Remarks by Hon. David Kilgour
Queen's University Model Parliament
House of Commons Chamber
15 Jan. 2009

Congratulations to Queen's for again holding its model Parliament in this chamber. You are walking with Canadians and countless others around the world, who believe that human dignity, the rule of law and multiparty democracy are ultimately indivisible.

Democrats everywhere know that our varied systems are imperfect. Indeed, the chamber in which we sit appears to be currently discredited in the minds of many Canadians, primarily I think for its lack of civility. Voter turnout in last year's national election was only 59%, the lowest in history, and is one indicator of a serious problem.

Taking a global view, however, we realize how precious is the democracy Canadians often take for granted. Four years ago, 80% of Afghans risked their lives to vote in their presidential election. One of them was Dr. Sima Samar, who, after having lived as a refugee for a decade outside her country, became Deputy President in the Afghan Transition Team. Later forced to resign after questioning some religious laws and receiving death threats, Dr. Samar continues to fight for democracy as the chair of the Afghan Independent Human Rights Commission and UN Special Rapporteur on the situation of human rights in Sudan.

Another heroic Asian democrat is Aung San Suu Kyi, a Nobel Peace laureate, who has spent most of 18 years under house arrest in Burma. She and her National League for Democracy (NLD) won about two-thirds of the votes cast in the 1990 election. The generals allowed none of the elected to take their seats. The UN Special rapporteur on Burma confirmed as a "state-instigated massacre" the attack on her peaceful procession in 2003, northwest of Mandalay, when about 100 people were killed; Suu Kyi was herself wounded. Earlier this month, a court in Mandalay reportedly sentenced Bo Min Yu Ko, in his early 20s and a member of the All Burma Federation of Student Unions, to a total of 104 years in prison.

Democratic Spirit

What is the source of the democratic spirit that motivates such bravery? Commenting on his own country's new-found freedom, President-elect Vaclav Havel—no stranger himself to prison cells and today recovering from surgery in a Prague hospital-- once asked: "From where did [Czechoslovakia's] young people . . . take their desire for truth, their love of free thought, their political ideas, their civic courage and civic prudence?" Does the answer not lie in the human desire everywhere to choose the types of societies we want to build for ourselves: ones grounded on values of human dignity for all and the rule of law?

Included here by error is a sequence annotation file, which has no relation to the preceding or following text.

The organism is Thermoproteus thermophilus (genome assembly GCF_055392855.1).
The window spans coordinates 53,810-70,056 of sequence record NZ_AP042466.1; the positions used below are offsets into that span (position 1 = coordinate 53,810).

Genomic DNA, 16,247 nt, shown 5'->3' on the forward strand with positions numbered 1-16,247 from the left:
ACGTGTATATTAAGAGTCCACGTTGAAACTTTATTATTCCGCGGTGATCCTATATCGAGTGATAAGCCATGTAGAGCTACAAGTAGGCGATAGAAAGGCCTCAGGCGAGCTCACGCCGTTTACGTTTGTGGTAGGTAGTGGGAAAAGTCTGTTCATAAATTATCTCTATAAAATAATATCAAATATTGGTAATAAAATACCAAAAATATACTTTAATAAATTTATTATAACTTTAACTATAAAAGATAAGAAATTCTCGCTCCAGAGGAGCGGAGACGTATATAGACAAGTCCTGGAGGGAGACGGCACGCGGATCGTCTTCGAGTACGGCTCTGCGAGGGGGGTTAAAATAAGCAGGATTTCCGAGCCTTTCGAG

Central to the functioning of Canadian democracy is the body we are here to explore – Parliament. Compared to many such institutions around the world, it functions quite well and, yet, there is a sense that it does not measure up to the high standards Canadians hold. Why is this so? The answer is to be found both in our own history and in the example of those nations where the current struggle for democracy throws its principles into bright relief.

Representational role of MPs

Permit me to ask those of you who would consider becoming MPs to raise your hands? (5-10% of the approx.300 students present raised them.) That's discouraging because I found being an MP for almost 27 years to be most fulfilling. To do a proper job in my opinion, members should respect a number of principles. Some of my own are explained on my website ( under the heading "Rule of Law/Democracy", but I'll list some here:

1) Represent constituents without fear or favour.
2) Never give in if you believe the cause is just.
3) An MP is an advocate of last resort for constituents and his/her office is not a branch of any government department.
4) Find and support really good staff.
5) Keep your sense of humour close at hand.
6) MPs, not party whips, are the best judges of voter opinion, and therefore issues concerning voters, in their ridings.

Let me add a word about this last one. It is the electors of your riding who send you to Ottawa. Never forget it. In the case of the GST bill, for example, about 7500 constituents indicated to me in various ways their opposition to the proposed new tax. As a one-time tax lawyer, I was then (1990)personally convinced that it was not an efficient way to raise tax revenues. In the end, Dr. Alex Kindy and I voted against it and were immediately expelled by Brian Mulroney from the Conservative caucus. Fifteen years later, I resigned from Paul Martin's Liberal caucus primarily over the government's inaction on the sponsorship scandal. In short, don't abandon your principles and your voters even if it means leaving a political party-or two.


Democracies are vulnerable. The greatest threats today usually come, not from the barrels of guns, but from the combined effects of poverty, apathy, and economic insecurity, which often result from the absence of equal justice and opportunity for all. During a good deal of the twentieth century, the democracy label was claimed by almost any regime, including the most despotic. In fact, democracies do not practise oppression, segregation, terror and murder by party-states. They thrive on diversity, inclusiveness, differences and respect for everyone by upholding the rule of law on the basis of citizen equality.

Democracy subordinates governments to their citizens; voters own their government, not vice versa. Democracy implies freedom of speech, association, assembly and religion - essentially the freedom for individuals to express who they are and what they believe as long as they do not infringe on the freedom of others. We must seek to enshrine freedoms and responsibilities in constitutions, laws and cultures